Beloved Boston broadcaster Mary Richardson dies at age 76
Beloved Boston broadcaster Mary Richardson died Thursday night after living with Alzheimer’s disease for 7 years. She was 76 years old.
As news of her death circulated Friday afternoon, tributes poured in on social media for the legendary WCVB Channel 5 journalist and former longtime anchor of “Chronicle.”
Shayna Seymour, the current co-anchor of the New England magazine show, tweeted, “Mary was an incredible force, groundbreaker, and role model to all who followed behind. Mary, thank you for leading the way and building @chronicle5. @WCVB.”
“So sad to learn that long-time colleague and friend Mary Richardson has passed away at the age of 76,” Mike Lynch posted.
WCVB reporter Ted Reinstein wrote on Twitter, “Sad at the passing of friend and former @Chronicle5 colleague, #maryrichardson. A passionate, and dedicated journalist, she was also a warm and wonderfully mothering influence even beyond her own beloved family. She meant so much to so many, and will be so missed. @WCVB”
Fans and others who worked alongside Richardson also paid tribute.
“RIP Mary Richardson, a valued colleague, a beloved Boston broadcaster on @WCVB, and a great friend to the Society of Jesus in New England. For many years, Mary was the host of our annual fundraising dinners. May she rest in peace,” Father James Martin tweeted.
Richardson’s husband, Stan Leven, said she never let her illness “define her or slow her down.”
“She was as real as real could be, a force in motion and always gracious, stopping to talk to her fans. Our family came to accept that we share Mary, you can’t contain Mary,” Leven said in a statement released by WCVB.
Richardson is also survived by her three children, Chris, Jessie, and Matt, as well as two grandchildren.
Richardson joined WCVB in 1980 as a news reporter and anchor, as well as a host of the weekly public affairs program “Five on Five.” In 1984, she joined Peter Mehegan as co-anchor of the station’s acclaimed “Chronicle.” From 2005 until 2010, Richardson co-anchored “Chronicle” with Anthony Everett.
Paul LaCamera, former WCVB Channel 5 president and general manager, and friend of Richardson, said, “As Chronicle celebrates its 40th anniversary, Mary is remembered as part of the program for most of those 40 years. She brought a joy, a pride, and a celebration of where we live here in New England. Mary had it all, a fine reporter, writer, producer, smart, attractive, affable and possessed that classic indomitable Irish spirit and wit. A dear colleague and friend to all of us.”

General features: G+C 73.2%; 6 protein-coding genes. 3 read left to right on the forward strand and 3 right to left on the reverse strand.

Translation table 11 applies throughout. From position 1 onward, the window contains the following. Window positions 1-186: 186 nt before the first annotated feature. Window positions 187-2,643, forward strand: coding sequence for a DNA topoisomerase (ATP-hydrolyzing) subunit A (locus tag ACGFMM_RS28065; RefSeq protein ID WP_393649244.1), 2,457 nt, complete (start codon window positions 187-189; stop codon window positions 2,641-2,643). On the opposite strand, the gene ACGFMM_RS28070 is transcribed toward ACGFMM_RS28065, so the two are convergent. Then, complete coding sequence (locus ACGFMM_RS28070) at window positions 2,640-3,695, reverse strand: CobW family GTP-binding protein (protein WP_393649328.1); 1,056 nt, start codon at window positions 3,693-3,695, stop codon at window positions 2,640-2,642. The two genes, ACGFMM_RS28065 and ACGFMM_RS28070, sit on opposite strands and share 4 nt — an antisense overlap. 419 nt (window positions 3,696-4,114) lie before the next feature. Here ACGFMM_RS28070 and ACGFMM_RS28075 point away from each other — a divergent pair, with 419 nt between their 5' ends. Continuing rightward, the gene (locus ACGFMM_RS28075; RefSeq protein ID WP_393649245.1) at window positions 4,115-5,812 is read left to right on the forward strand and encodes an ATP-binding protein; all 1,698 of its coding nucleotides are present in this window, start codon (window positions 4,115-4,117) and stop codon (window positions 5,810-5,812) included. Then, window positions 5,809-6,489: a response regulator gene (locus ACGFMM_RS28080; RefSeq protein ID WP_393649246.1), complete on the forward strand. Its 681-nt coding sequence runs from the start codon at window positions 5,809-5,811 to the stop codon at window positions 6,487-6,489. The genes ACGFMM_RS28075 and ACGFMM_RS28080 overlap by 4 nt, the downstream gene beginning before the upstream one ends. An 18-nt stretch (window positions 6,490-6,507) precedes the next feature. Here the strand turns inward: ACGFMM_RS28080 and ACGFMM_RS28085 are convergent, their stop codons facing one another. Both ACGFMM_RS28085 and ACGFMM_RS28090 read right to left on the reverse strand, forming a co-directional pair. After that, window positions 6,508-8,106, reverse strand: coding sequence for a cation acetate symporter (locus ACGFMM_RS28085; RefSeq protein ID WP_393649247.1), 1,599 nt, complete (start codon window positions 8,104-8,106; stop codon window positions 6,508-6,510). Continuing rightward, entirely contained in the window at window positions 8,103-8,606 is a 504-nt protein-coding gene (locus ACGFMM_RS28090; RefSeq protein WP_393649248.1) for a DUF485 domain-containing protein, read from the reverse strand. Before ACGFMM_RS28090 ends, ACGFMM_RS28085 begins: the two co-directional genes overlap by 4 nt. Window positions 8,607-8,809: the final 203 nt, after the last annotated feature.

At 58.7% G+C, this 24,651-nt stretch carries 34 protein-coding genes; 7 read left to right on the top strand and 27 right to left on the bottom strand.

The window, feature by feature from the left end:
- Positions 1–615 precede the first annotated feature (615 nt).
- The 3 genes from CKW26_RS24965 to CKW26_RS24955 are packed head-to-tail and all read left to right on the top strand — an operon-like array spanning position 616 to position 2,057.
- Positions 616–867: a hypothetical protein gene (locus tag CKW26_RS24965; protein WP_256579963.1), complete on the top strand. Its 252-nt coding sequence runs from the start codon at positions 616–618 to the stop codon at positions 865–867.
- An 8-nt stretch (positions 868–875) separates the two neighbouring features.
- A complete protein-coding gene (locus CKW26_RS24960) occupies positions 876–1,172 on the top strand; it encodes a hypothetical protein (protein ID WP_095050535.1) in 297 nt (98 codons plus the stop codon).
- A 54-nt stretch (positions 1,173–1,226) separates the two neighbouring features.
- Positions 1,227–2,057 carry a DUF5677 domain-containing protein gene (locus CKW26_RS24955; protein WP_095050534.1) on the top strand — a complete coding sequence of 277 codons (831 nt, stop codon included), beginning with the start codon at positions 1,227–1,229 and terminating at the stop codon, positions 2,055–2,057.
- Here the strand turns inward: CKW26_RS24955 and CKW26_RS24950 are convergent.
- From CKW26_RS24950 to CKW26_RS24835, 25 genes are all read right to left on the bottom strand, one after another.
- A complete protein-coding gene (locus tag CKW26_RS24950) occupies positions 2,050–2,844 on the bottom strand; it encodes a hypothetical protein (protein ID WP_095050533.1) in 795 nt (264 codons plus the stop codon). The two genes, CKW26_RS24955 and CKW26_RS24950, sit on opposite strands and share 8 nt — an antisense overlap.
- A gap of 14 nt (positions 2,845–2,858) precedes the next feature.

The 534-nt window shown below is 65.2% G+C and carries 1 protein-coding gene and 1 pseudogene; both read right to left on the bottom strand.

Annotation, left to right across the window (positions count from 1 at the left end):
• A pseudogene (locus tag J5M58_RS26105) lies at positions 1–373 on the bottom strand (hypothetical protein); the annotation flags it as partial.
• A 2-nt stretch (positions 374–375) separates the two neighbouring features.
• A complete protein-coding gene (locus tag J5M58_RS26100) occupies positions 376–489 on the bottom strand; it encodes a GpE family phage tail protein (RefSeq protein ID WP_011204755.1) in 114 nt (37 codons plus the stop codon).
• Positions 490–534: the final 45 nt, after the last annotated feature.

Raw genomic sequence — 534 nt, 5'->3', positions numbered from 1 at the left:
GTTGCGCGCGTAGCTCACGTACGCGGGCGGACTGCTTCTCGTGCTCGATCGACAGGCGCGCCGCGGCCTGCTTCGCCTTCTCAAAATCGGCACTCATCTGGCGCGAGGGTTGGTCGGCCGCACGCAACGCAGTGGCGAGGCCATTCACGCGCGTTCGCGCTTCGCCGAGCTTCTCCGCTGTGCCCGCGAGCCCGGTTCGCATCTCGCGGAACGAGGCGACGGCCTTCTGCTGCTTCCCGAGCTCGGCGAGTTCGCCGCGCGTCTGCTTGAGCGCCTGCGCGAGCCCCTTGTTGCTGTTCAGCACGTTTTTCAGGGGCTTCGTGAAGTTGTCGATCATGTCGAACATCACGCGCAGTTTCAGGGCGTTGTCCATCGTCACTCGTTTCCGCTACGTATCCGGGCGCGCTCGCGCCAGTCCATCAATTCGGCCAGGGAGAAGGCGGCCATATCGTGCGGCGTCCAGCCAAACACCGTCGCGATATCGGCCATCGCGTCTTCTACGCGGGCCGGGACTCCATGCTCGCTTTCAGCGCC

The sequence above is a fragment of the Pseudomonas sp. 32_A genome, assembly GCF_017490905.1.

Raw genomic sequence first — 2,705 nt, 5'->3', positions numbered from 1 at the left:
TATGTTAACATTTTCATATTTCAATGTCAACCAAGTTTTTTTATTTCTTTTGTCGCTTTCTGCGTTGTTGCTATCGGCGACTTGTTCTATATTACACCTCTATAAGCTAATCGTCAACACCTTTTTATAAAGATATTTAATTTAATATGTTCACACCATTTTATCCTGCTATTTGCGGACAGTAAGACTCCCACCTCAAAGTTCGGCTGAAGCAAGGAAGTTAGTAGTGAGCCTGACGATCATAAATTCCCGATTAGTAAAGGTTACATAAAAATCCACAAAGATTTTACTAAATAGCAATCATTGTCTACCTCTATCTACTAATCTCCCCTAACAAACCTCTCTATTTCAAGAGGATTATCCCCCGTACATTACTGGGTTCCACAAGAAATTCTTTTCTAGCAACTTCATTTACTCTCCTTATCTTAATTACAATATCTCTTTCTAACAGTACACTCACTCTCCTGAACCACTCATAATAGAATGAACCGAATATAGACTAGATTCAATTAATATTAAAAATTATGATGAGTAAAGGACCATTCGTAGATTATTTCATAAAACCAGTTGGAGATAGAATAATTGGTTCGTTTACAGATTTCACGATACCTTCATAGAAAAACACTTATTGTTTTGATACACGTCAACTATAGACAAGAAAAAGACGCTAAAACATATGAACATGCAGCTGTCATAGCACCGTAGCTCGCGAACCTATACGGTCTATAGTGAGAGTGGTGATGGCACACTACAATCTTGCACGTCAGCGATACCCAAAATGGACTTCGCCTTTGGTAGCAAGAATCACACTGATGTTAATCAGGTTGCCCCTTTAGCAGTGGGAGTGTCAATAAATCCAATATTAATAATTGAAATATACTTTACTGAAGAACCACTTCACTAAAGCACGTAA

“We are deeply saddened to learn of the death of Mary who was one of Channel 5’s most cherished and highly-regarded journalists whose standard of excellence influences Chronicle to this day,” said Kyle Grimes, WCVB Channel 5 President and General Manager. “We send our deepest sympathy to Mary’s family, and we will always be grateful to her for the countless contributions she made to the station, the industry, and the community.”
Richardson’s work on “Chronicle” took her to locations where she told stories from around the corner and around the world. For a decade, Richardson co-hosted the annual “Holiday at Pops!” from Boston’s Symphony Hall as well as the “Pops Goes the Fourth!” celebration from the Hatch Shell on the banks of the Charles River.
The former WNAC-TV brought Richardson to New England in 1978 when she became the first woman in Boston to co-anchor an 11 p.m. newscast. She quickly established herself as one of Boston’s most popular local television journalists. Richardson began her broadcasting career in 1973 at KCRA-TV in Sacramento, California. By 1975, she was that station’s co-anchor for the 5 p.m. and 11 p.m. newscasts.
In 2011, Richardson was inducted into the Massachusetts Broadcasters Hall of Fame for her decades of accomplishment in the media industry. In 2010, Richardson received the first-ever Tim Russert Award from Boston Healthcare for the Homeless. Other honors bestowed on Richardson include a 2010 Pinnacle Award from the Greater Boston Chamber of Commerce for Lifetime Achievement; the 2009 National Academy of Arts and Sciences Silver Circle Award recognizing Richardson’s significant contributions to her community, the television industry, and to individuals training for careers in the field of television; a 2009 honorary doctorate from Regis College; and the Exceptional Woman Award in 2008.
With Richardson as co-anchor, “Chronicle” received two prestigious Alfred I. duPont-Columbia University Awards, several national Gabriel Awards, and numerous regional Emmy Awards. As co-host of “Pops Goes the Fourth!,” she shared a national Primetime Emmy Award nomination.
Over the years, Richardson generously donated her time to countless Massachusetts charities, such as Horizons for Homeless Children in Boston, where she volunteered reading to homeless children. Richardson also contributed her talents to Boston Healthcare for the Homeless, the Catholic Schools Foundation Inner-City Scholarship Fund, as well as the New England Province of Jesuits.
Born and raised in California, Richardson received her undergraduate degree from Santa Clara University and graduate degrees at the University of California, Davis, and at California State University.
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